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Financial Planning > Charitable Giving

What to Do When Generations Clash Over Philanthropy

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Across generations, values evolve to reflect new voices joining the family over the course of time.

In exploring the dynamic evolution of values across different generations of a family, one might draw upon the metaphor of a river to capture the idea that these beliefs are constantly in flux, subject to the twists and turns of larger forces. From the steady flow of long-held traditions to the unpredictable currents of new ideas and perspectives, each generation adds its own unique contribution to the family’s collective legacy.

Ensuring that this collective legacy is accurately reflected through effective philanthropy is a hefty responsibility for advisors to families with wealth, and guiding clients through these conversations is one of the most impactful roles an advisor could have.    

Values-driven giving is the core of effective philanthropy. Financial and philanthropic advisors can guide donors to ensure their giving reflects those values. How can advisors best discuss these important themes with clients regarding their interests and hopes for future generations?

The first step when discussing philanthropy with a client shouldn’t even mention money. Rather, advisors should work with family clients to determine their values, where they differ within the family, and how to embrace change and growth within the value set.

Questions to consider that will aid in laying the foundation for this conversation include:

  • What causes has your family historically supported (e.g., education, health, art, etc.)?
  • Why have generations of your family supported those causes or organizations? Is it related to the family’s background or family members’ professions or religious beliefs, or something else?
  • Have the family’s values evolved since it began accumulating wealth? If so, how? If not, why might that be?

The insights taken from this exploration will help identify the opportunities for future giving to build upon an existing legacy. For some families, the rise to wealth from a less secure financial position in previous generations manifests in initiatives fighting hunger or poverty. For others, the impact of a difficult disease may inspire a focus on supporting medical research or public health initiatives. In other cases, religious traditions steer philanthropic efforts to support others in similar spiritual communities.

When the roots of a family’s charitable giving strategies are defined, it’s easier to navigate the alignment and divergence with the next generation.

There are many reasons for the widening of views across the branches of the family tree. A few examples include:

  • Geographic distance: branches of the family moving across the country or even the world
  • Career: some may leave the family business or pursue a professional area that is distinct from the historical driver of wealth
  • Personal life: marriage/divorce, having children, religious experiences, student vs. working status

Whether intentional or incidental, individuals naturally deviate from a perceived “baseline” of values within a particular family, which can manifest across emotional, geographical or educational spectrums. In some cases, this distance might put family members on opposite sides of certain issues.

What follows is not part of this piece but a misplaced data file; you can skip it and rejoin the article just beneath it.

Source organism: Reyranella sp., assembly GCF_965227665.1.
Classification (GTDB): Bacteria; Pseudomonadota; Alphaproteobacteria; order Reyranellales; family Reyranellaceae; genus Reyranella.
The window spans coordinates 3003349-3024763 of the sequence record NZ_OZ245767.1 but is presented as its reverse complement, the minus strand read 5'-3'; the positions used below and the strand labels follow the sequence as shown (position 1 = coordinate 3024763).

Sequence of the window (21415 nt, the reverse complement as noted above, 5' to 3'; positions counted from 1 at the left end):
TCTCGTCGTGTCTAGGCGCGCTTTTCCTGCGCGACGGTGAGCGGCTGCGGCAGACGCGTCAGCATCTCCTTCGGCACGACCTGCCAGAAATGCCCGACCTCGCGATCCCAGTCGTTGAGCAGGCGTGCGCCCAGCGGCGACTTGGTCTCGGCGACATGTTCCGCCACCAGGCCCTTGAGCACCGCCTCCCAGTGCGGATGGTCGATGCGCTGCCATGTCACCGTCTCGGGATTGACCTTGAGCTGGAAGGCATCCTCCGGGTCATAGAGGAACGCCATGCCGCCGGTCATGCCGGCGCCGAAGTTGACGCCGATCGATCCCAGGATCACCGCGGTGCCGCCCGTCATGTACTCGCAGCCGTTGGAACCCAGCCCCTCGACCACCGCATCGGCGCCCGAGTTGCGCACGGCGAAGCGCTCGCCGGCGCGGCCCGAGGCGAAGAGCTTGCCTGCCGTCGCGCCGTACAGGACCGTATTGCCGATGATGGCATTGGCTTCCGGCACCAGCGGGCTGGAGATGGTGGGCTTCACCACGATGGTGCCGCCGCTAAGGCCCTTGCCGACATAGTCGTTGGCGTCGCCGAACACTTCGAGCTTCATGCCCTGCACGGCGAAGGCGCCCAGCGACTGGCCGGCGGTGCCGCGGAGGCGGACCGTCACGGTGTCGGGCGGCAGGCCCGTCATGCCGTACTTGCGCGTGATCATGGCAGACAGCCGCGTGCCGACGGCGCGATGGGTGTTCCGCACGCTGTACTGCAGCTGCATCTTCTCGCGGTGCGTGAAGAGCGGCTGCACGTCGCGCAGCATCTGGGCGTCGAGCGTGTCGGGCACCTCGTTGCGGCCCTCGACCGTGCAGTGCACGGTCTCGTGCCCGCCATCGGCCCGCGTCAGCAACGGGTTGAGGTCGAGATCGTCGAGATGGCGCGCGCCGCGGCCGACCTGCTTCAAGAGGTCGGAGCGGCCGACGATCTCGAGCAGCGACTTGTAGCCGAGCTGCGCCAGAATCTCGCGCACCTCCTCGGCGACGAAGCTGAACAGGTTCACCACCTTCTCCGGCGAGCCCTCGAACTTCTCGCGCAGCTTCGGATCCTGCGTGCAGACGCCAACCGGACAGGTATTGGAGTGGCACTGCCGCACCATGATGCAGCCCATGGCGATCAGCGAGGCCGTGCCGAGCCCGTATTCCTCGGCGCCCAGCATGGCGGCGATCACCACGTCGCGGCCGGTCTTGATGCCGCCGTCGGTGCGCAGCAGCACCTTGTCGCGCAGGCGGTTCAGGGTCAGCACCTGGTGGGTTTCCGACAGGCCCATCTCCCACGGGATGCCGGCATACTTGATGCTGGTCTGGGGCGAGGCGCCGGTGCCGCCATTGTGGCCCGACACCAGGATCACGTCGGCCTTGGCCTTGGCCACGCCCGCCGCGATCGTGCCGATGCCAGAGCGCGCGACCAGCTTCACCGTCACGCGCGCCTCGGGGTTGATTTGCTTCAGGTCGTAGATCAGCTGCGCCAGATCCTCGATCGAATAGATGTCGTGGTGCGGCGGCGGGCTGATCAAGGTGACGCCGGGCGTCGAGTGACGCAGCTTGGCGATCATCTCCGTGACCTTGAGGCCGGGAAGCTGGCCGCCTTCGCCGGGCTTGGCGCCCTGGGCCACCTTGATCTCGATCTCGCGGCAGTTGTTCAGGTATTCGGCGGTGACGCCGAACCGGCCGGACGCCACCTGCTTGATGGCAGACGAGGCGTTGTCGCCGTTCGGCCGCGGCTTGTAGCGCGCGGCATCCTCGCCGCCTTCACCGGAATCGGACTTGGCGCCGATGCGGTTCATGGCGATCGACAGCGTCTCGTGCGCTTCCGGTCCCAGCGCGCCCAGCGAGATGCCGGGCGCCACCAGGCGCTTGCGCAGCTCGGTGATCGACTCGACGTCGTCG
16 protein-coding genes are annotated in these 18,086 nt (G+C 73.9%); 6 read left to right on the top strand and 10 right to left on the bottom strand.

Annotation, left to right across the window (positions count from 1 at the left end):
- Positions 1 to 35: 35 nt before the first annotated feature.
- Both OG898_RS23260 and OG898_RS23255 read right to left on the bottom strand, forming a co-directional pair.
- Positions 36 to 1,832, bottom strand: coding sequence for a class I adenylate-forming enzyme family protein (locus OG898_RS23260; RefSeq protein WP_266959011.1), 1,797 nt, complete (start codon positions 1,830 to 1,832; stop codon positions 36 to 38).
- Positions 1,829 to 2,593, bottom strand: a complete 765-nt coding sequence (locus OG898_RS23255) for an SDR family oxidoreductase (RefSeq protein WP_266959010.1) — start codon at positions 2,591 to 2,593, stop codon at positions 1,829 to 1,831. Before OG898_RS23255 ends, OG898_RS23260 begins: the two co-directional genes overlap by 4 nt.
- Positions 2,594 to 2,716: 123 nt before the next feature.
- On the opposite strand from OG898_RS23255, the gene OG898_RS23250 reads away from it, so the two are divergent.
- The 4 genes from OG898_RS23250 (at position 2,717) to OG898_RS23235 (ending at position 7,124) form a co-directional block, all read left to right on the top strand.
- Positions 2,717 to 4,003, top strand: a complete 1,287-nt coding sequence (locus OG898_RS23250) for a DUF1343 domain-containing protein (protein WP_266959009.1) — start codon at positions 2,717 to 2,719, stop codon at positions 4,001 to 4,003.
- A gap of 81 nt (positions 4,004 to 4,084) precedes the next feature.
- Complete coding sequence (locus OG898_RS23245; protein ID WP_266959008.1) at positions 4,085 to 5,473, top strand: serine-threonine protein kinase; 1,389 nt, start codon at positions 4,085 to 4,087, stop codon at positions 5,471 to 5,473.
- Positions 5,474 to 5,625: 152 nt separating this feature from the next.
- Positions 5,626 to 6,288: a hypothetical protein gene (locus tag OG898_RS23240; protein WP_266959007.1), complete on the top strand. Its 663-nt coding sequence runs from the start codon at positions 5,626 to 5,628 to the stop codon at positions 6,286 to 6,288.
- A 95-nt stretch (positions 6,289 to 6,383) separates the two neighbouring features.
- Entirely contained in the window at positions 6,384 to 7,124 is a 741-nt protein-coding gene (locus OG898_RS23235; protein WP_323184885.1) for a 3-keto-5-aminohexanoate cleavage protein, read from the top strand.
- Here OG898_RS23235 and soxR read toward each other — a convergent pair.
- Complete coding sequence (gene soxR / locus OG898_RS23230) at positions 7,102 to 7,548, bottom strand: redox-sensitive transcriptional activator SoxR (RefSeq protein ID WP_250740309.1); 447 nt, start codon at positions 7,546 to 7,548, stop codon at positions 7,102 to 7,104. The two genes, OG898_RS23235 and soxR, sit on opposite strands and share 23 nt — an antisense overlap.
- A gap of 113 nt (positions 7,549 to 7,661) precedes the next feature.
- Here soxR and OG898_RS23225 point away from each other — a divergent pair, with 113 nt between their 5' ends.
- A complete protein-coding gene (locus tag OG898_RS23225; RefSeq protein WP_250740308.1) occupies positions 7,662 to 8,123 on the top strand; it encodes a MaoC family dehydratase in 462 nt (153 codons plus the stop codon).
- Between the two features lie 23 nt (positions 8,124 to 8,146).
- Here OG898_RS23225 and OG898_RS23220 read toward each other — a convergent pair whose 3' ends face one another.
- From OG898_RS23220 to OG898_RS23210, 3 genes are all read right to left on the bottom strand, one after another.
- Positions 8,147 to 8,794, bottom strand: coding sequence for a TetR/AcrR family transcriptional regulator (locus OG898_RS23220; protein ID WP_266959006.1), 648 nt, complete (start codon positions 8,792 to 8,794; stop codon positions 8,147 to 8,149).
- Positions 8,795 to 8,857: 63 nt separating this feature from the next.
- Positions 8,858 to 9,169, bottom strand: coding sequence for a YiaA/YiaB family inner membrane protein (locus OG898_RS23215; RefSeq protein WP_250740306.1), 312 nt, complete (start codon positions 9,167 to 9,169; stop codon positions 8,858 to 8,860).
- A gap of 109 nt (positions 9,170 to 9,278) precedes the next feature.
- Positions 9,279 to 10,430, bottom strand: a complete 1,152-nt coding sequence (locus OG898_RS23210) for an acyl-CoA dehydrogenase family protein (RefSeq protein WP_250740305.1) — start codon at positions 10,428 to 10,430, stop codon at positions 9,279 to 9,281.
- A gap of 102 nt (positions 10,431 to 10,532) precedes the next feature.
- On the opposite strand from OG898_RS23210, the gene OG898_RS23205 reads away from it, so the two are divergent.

The key to engaging clients in these complicated conversations (where the end goal is to agree on benevolent acts of public service) is to encourage listening to one another. Give every branch of the family tree an opportunity to share their values. Most importantly, learn why they feel the way they do and why giving in a particular area is important to each member of the family.

Consider Thanksgiving dinner — the stereotypical family always has a set of two people with polar opposite views. More likely than not, those two people share many other commonalities and many other points of agreement. When conflicting values bubble to the top of philanthropy planning, it’s helpful to explore other ways in which family values overlap. 

Perhaps one branch of the family supports organizations tackling food insecurity and sustainable agriculture while another now focuses efforts on K-12 education. There may be ways to combine the two, such as taking funding elementary school meal programs for children living in food-insecure households. Another solution for this example would be to work with high schools to build community gardens and lesson plans around sustainable agriculture.

There is no universal solution that suits every family. Commonly, charitable giving can be allocated in different proportions to various causes and family branches. In other cases, certain children or grandchildren are given their own focus area to champion within their philanthropic efforts.

Defining the values of the current and upcoming generations, recognizing commonalities and divergences in interests, and establishing a structure for joint and individual giving can enhance the family’s involvement and harmony regarding its charitable principles.

Craig Styles is a vice president at Morgan Stanley. He is a philanthropic advisor with a diversified history of working in the financial services and philanthropic consulting industries. He is skilled in mission and vision development, charitable giving strategies, intergenerational philanthropy, nonprofit governance, fundraising and development strategies and internal operations.


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